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Illinois Supreme Court Finds Hospital Tax Exemption Constitutional

Property Tax Publications

Today, the Illinois Supreme Court issued a decision in Oswald v. Hamer marking the latest chapter in a controversy dating to 2003. The decision finds that Section 15-86 of the Illinois Property Tax Code, which provides a special charitable property tax exemption for hospitals, is facially constitutional. Given the size and scope of modern hospitals, whether they are exempt or taxable has significant implications for Illinois school districts. 


Today’s opinion has its antecedents in a ruling of the Champaign County Board of Review from 2003 when the Board of Review revoked the property tax exemption from Provena Covenant Medical Center in Urbana. The basis for the revocation was a finding that Provena’s practice at the time of filing lawsuits and other aggressive debt collection practices called into question the hospital’s charitable purpose, a requirement for exempt status under the Illinois Property Tax Code. The Illinois Department of Revenue (DOR) affirmed the revocation in 2004 causing Provena to be responsible for over $1.0 million in property tax payments.

The DOR’s decision led to further litigation and ultimately a decision from the Illinois Supreme Court in 2010 affirming the revocation of Provena’s property tax exemption and validating the decades-old test for a finding of a charitable exemption. In that plurality decision, the Court applied the traditional test for charitable property tax exemptions to a hospital and determined the hospital was not entitled to an exemption because it did not provide clear and convincing evidence that a sufficient amount of charitable services were provided. As a result, the exemptions of the vast majority of Illinois hospitals were called into question, and a backlog of exemption applications was created as the DOR attempted to apply the articulated legal standard. When three hospital exemption applications were denied, then-Governor Quinn imposed a moratorium on decisions by the DOR and called upon State and local assessing officials, the hospital community, and the General Assembly to devise a test to determine exempt status for these hospitals. Within a few months of the moratorium being lifted, the Illinois General Assembly passed and the Governor signed P.A. 97-688, which added a new section to the Property Tax Code specifically providing an exemption to all hospitals that meet certain criteria for free and discounted medical care, assistance to the indigent, and receipt of Medicare or Medicaid reimbursement. The Illinois Supreme Court first considered the constitutionality of this statute in January 2017 but avoided ruling on the issue for procedural reasons. However, a second challenge had already proceeded through the Appellate Court and presented the current controversy.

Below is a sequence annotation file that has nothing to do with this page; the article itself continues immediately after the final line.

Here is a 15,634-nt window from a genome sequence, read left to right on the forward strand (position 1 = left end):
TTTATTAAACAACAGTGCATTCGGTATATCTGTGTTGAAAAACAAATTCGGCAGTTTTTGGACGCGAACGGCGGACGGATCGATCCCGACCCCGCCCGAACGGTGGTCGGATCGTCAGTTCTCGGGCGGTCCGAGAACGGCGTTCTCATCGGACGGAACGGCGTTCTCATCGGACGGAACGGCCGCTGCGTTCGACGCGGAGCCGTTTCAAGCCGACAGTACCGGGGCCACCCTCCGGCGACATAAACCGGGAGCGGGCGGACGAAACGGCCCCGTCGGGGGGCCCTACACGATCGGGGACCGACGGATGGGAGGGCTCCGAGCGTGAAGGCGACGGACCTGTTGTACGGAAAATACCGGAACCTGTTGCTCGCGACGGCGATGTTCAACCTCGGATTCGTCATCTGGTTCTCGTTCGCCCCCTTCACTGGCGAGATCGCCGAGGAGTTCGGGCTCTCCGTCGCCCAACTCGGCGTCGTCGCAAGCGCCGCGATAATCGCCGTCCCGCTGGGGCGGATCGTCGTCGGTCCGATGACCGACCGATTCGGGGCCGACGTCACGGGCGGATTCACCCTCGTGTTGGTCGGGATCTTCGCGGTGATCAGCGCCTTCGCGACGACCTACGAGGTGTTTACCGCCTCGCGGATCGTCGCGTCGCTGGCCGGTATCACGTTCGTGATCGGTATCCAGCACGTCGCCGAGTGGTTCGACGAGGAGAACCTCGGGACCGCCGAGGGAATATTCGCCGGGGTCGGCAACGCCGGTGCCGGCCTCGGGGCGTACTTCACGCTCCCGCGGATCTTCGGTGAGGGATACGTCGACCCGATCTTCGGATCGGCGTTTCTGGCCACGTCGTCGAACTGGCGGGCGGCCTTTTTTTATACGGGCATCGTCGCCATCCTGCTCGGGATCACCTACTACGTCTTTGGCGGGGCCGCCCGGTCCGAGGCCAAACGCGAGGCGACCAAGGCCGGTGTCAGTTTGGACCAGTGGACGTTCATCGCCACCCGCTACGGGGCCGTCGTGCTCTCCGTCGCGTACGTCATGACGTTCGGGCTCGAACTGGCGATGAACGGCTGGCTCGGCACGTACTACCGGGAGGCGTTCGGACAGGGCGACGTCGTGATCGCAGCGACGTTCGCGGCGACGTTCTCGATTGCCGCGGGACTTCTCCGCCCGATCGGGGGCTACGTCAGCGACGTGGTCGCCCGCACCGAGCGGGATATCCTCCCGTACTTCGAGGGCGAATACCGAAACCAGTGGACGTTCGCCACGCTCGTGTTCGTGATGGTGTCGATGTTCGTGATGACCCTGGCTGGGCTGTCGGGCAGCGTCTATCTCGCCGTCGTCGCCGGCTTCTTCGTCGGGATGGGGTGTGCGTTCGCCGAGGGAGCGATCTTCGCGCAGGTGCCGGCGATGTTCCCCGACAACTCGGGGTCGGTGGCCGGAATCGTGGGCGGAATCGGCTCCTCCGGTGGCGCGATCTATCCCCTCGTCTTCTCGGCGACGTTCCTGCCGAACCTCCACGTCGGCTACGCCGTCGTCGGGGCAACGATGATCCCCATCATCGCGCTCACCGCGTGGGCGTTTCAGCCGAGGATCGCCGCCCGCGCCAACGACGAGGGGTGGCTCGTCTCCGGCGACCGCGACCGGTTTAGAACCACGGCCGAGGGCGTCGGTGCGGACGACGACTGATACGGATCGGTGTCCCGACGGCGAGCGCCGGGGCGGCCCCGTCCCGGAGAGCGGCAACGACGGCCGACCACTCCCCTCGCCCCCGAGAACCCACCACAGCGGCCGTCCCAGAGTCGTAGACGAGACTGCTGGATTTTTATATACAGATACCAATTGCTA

Current Decision

The current controversy, Oswald v. Hamer, involves a complaint by a Cook County taxpayer seeking a judicial declaration that Section 15-86 of the Property Tax Code is unconstitutional. The premise of Oswald’s challenge is that Article IX, Section 6 of the Illinois Constitution permits the General Assembly to exempt from taxation only those kinds of property specifically enumerated, including those used exclusively for charitable purposes. However, Oswald argued, Section 15-86 of the Property Tax Code requires the DOR to grant a property tax exemption to hospital properties meeting certain criteria regardless of whether the property is used exclusively for charitable purposes.

The Court rejected Oswald’s facial challenge to the constitutionality of Section 15-86. A facial challenge to the constitutionality of a statute is the most difficult challenge to make because it requires a court to find no set of circumstances under which the statute would be constitutional. Several amici briefs invited the Court to discard this test of facial constitutionality, but the Court declined the invitation. Instead, the Court read into Section 15-86 the Constitution’s exclusive use requirement for charitable exemptions. Therefore, in the Court’s words, “a hospital applicant seeking a section 15-86 charitable property tax exemption must document the services or activities meeting statutory criteria. Additionally, the hospital must show that the subject property meets the constitutional test of exclusive charitable use.”

The Court concluded by emphasizing that the case before it presented only a facial challenge to the statute. It noted that specific future applications of the statute may produce unconstitutional results. However, the Court decided to leave that question for another day.

Given that the Court left open the door to a future ruling that the statute could be unconstitutional as applied, the controversy surrounding hospital exemptions may not be over. And given the importance of the issue to hospitals, taxing agencies and taxpayers, special attention will continue to be paid to the issue. But for now, the exemption remains in place.